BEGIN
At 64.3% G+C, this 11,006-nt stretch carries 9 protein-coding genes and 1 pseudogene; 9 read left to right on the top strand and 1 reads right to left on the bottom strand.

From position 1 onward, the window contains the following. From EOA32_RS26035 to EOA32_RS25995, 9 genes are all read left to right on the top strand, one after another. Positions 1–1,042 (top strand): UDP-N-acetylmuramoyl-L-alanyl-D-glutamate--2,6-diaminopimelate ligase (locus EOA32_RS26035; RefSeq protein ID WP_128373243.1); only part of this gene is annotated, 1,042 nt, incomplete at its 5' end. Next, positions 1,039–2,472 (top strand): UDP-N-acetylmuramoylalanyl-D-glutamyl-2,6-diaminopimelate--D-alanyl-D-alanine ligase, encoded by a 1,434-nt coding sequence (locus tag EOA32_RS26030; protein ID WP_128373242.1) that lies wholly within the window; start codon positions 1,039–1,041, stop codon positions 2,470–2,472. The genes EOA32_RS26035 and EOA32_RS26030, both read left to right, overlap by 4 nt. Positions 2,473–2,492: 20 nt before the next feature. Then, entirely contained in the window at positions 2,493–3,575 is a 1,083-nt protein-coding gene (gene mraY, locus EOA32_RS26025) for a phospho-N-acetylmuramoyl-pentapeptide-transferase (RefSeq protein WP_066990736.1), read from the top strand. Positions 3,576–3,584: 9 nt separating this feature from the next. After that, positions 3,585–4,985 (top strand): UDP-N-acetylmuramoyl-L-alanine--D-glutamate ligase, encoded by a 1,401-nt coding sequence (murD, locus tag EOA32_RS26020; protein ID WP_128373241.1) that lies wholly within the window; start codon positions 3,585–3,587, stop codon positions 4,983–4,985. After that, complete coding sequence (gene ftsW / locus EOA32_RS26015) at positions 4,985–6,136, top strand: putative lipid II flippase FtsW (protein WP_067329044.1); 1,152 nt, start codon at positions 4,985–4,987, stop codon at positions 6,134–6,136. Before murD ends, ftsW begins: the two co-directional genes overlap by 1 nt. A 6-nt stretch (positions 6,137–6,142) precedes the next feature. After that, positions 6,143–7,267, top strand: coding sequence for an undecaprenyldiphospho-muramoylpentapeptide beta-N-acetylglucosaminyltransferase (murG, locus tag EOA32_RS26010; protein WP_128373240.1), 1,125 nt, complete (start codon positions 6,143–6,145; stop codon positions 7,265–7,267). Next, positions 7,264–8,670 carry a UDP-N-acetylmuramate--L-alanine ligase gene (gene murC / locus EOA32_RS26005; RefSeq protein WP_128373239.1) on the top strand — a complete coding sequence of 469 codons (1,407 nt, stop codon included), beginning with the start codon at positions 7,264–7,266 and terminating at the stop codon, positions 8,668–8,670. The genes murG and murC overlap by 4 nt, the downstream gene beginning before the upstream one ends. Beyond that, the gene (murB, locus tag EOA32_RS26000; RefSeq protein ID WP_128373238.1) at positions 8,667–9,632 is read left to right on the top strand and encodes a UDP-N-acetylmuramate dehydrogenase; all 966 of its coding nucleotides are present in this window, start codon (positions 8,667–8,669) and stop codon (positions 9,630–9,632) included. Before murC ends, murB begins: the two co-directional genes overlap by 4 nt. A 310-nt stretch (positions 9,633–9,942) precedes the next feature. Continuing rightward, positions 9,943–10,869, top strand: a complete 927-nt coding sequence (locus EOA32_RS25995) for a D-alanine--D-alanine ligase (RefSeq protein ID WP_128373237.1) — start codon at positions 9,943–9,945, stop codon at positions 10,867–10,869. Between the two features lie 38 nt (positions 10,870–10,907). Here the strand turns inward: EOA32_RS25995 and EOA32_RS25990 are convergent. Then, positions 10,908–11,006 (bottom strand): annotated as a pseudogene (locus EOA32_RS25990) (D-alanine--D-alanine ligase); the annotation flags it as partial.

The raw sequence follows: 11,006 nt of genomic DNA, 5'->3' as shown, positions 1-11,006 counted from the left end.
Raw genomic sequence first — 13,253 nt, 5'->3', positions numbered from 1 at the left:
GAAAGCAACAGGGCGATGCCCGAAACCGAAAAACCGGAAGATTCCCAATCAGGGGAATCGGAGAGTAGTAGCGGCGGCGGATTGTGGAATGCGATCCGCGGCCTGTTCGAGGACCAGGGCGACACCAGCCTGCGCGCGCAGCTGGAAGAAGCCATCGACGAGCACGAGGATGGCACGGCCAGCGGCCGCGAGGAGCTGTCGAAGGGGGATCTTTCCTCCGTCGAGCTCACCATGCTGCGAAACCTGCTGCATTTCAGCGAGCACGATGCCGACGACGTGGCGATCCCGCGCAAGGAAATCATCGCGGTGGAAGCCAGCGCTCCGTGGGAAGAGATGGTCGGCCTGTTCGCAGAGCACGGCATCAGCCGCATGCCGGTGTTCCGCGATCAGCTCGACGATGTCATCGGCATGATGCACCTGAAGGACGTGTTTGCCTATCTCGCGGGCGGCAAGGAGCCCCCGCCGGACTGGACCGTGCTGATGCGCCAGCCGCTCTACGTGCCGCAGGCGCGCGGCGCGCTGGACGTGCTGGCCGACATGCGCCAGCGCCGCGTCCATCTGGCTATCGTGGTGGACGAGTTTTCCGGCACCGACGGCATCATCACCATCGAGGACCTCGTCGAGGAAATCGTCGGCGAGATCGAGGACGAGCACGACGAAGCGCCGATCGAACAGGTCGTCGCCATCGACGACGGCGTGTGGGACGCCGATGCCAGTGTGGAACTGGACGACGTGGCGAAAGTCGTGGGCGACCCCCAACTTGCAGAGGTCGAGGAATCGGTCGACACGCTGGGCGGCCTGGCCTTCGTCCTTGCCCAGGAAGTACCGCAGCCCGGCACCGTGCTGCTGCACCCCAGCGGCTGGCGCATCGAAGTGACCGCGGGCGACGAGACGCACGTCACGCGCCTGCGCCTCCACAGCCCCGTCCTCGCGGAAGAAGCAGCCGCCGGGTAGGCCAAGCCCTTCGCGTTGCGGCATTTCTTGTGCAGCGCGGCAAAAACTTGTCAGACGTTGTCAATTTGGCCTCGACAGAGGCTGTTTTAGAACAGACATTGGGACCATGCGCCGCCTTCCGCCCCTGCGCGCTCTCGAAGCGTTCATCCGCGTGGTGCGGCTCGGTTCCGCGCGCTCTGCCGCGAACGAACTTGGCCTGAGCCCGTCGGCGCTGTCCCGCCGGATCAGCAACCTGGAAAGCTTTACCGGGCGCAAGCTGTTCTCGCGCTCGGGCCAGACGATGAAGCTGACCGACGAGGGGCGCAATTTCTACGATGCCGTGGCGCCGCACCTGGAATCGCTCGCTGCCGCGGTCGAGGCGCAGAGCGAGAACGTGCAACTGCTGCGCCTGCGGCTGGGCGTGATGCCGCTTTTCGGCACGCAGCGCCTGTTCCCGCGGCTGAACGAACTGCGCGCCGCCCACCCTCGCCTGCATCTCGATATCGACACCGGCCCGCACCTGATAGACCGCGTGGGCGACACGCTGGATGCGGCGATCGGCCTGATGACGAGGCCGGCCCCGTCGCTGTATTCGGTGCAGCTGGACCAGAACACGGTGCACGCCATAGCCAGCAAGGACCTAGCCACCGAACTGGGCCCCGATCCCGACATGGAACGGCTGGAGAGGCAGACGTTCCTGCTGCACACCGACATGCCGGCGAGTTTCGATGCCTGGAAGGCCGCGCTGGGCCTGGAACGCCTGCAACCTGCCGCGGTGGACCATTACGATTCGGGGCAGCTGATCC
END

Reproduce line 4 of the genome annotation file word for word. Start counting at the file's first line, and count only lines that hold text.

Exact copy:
Raw genomic sequence first — 13,253 nt, 5'->3', positions numbered from 1 at the left: